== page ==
I learned that being an underground sensation is better than openly having your ass kissed.
I learned that the jewelry industry produces some really, REALLY tall women.
I learned that for black-tie events, I can buy floor-length designer gowns at the local “rich lady” consignment shop for the same price I would pay for a temporary gown from Rent the Runway and then RE-CONSIGN the dresses at the shop’s competition a mile away in order to get half of my money back. It’s called creativity, people. A writer’s gotta eat.
I learned that the people who attend the AGS Conclaves are overall some of the greatest people on planet Earth.
I learned that not working for anyone but myself means that I can say “fuck” more. FUCK. FUCKITY FUCK FUCKER FUCK FUCKWAD. I threw the “wad” part in for good measure.
I also learned that being a woman and saying “fuck” doesn’t mean you have less class. It simply means that you have more guts.
I learned that a title, while being overall worthless, still gives a person all the feels when they see it written on their business card for the first time.
I learned that no matter how good I think I am at the English language, I need my editor, and not just to kill spiders and change the oil in my car.
I learned that a Fairfield Inn by Marriott can feel like a Ritz Carlton when you’re paying your own way to be somewhere for an article you’re writing but when you’re working for someone else and have a company credit card you would never be caught dead in one.
I learned that truly creative and talented designers who are just starting out in this business need more financial breaks and fewer requests of “send it to me on memo.”
I learned that watches are for everyone no matter if you have a penis, a vagina, or both.
I learned that sexual harassment in the workplace still exists and should be discussed more openly in our industry. I also learned that I don’t stand alone in my thinking.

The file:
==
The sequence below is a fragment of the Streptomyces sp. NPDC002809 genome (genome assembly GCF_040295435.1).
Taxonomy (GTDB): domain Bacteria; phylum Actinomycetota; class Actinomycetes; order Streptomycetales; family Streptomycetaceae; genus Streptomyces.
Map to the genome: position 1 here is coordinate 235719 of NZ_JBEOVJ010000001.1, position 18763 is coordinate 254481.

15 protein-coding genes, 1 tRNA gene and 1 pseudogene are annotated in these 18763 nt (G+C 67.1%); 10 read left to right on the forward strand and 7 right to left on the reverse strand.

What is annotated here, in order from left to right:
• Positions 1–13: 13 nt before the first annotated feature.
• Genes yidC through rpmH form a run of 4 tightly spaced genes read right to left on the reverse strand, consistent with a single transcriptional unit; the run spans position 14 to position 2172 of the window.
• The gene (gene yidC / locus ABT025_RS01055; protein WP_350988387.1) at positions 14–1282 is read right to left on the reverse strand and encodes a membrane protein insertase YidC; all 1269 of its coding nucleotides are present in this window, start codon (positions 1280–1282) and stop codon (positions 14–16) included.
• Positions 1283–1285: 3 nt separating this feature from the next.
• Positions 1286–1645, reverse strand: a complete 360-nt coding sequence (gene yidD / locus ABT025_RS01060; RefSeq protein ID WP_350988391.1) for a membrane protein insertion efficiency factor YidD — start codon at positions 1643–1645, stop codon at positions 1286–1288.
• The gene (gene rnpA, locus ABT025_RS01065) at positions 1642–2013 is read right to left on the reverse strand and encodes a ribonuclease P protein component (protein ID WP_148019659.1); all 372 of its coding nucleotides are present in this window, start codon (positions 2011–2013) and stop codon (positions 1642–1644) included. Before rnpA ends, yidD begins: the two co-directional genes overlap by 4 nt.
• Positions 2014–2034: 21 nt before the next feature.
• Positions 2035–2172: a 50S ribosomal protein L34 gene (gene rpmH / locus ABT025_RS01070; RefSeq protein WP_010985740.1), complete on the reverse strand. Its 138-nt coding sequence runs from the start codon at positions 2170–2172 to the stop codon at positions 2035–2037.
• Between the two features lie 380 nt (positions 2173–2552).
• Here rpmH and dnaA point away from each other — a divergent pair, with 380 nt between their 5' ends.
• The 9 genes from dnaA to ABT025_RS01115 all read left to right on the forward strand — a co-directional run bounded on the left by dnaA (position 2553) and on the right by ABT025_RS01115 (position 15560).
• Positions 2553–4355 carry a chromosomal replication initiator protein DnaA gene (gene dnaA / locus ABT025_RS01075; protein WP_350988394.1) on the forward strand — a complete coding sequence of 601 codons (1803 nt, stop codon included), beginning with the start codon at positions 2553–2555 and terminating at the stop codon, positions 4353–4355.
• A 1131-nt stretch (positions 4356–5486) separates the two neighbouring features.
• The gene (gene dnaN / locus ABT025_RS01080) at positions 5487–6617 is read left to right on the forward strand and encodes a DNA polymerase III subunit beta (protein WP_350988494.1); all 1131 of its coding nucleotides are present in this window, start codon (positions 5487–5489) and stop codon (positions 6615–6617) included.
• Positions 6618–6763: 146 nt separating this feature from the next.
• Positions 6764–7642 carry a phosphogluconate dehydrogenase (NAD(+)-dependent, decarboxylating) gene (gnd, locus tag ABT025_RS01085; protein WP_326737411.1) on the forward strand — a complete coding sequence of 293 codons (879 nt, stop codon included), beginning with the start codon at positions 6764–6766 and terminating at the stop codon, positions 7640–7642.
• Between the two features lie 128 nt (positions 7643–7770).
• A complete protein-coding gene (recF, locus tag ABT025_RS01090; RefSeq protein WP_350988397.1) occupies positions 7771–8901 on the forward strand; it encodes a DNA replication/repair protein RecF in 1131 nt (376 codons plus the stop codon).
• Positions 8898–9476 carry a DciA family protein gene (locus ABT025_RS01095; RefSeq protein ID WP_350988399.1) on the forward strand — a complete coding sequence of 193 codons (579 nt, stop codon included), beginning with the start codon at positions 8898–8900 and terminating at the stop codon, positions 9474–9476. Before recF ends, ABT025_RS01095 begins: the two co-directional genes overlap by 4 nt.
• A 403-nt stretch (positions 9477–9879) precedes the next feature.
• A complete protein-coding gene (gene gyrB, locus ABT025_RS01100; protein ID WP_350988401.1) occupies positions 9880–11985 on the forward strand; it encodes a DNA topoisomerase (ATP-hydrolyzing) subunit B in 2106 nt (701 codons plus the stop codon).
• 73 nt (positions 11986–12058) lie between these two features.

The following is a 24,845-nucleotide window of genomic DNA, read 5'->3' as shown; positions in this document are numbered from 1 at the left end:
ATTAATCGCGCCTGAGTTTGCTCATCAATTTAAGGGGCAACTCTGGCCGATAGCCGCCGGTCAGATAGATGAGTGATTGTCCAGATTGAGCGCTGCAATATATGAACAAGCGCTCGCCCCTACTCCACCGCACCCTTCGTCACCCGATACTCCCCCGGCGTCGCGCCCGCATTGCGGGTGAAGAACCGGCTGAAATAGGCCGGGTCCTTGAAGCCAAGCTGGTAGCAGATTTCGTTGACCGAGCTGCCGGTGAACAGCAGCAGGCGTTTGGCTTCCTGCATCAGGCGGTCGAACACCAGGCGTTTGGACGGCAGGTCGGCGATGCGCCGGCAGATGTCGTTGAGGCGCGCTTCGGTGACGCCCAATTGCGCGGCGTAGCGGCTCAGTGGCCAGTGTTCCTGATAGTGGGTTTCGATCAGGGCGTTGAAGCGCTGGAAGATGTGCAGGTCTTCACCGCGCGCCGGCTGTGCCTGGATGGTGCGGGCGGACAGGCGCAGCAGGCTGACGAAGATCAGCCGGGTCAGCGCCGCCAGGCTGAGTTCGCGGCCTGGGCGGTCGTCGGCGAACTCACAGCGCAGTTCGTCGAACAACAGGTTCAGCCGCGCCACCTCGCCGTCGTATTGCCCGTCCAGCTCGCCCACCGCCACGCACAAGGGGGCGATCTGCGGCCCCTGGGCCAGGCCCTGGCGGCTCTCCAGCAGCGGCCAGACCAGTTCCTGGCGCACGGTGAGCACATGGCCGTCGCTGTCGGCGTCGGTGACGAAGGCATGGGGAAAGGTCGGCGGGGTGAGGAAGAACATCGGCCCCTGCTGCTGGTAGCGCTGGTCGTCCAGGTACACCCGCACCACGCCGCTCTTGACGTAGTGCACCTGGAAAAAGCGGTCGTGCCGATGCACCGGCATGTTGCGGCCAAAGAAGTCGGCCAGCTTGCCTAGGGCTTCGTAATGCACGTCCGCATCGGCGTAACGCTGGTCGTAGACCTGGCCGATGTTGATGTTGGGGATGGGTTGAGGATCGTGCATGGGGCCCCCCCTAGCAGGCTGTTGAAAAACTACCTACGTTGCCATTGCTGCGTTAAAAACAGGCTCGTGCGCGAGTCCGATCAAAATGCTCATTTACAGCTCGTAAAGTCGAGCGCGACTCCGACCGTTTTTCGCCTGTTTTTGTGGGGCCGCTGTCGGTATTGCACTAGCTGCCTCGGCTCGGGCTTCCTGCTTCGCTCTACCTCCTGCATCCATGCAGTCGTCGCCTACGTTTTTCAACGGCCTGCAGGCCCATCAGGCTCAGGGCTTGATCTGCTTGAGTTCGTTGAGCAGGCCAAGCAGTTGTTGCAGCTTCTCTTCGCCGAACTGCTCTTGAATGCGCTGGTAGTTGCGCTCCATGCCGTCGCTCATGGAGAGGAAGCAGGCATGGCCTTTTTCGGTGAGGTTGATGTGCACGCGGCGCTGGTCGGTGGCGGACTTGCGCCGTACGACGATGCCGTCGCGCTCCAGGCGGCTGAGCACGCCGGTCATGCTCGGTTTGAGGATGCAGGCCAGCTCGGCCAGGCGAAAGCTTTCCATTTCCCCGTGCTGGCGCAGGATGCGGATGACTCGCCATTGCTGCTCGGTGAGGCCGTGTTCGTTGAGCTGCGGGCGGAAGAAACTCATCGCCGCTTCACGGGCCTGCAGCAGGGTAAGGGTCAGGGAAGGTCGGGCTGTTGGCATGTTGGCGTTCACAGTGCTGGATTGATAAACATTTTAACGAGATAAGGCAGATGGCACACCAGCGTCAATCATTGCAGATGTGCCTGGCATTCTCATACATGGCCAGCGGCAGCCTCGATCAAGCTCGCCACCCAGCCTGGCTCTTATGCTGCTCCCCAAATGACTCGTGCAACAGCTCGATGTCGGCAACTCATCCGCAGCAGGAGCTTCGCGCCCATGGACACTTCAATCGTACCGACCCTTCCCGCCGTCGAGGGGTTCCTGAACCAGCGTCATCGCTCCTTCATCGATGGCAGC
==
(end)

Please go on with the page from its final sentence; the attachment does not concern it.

I learned that if a watch company has a name like “Ball,” the written jokes are endless. ENDLESS.
I learned that everyone wants to throw an extra “a” into my blog’s name. Once and for all, folks, it’s ADORNMENT (like a piece of jewelry) and MENTALITY (like your way of thinking) combined. ADORNMENTALITY. Not, “AdornAmentality”; I am not a Christmas blogger.
And finally, I learned that people like Brandee, Bern, Amanda, Alexis, Anna, Ben, PJD, Denise, Jason, Marc, Byron, John, Jim, Ashley, Michael, David, Jen, Jay, Sabrina, Marla, Hannah, Wendy, Jennifer, Wes, Lauren, Nicole, Britt, Rebecca, Scott, Bill, Des, Adam, Payal, Michelle, Monica, and so, so many others, are going to be the people who are the changemakers in this business. These are the people whom I want to always be surrounded by. These are the voices that may not quite be the loudest, but in my mind these are the ones that will forever be the clearest.
Now, as far as looking forward goes, here are my plans for the future of this blog.
I intend to write a combined piece about the 2016 AGS Conclave as well as what to expect at the 2017 AGS Conclave in Hollywood. This was a promise I made to Ruth Batson and I would never go back on something like that.
I also still intend on writing a Vegas recap. Unfortunately I didn’t see many of my jewelry friends in Las Vegas as I was largely covering watches during the show, but that doesn’t mean there aren’t stories to tell, moments to rehash, or spouses to get in trouble.
I intend on covering designers, taking on tough topics, and occasionally talking about life outside of jewelry.
Most importantly, however, I intend to keep this blog sponsorship free. Is my husband happy about that? Not particularly, as he knows how much money I *could* make if I were to go the route of advertorial. But there are, in my mind, some things that are sacred. You know, as my readers, that when you read this blog, you’re getting a relatively unbiased opinion. I say “relatively” because yeah, I might include the designs of people I like over the designs of people who have treated me like shit, so I guess you could call that a little biased. But you know what? Sue me. I want to always have this blog as my outlet. I want it to always be around for me to use when I want to tell a fun story or express my anger about an unjust act. I wouldn’t want my “sponsors” getting pissed or threatening to withdraw their ad dollars. That’s not what this blog is about. It’s never been what it’s been about. I get the whole advertorial thing. I get it. And I have done it and may do it again on my separate watch blog, but not here. Not here. Not now. Not ever.
On that, on this day, on this anniversary, you have my word.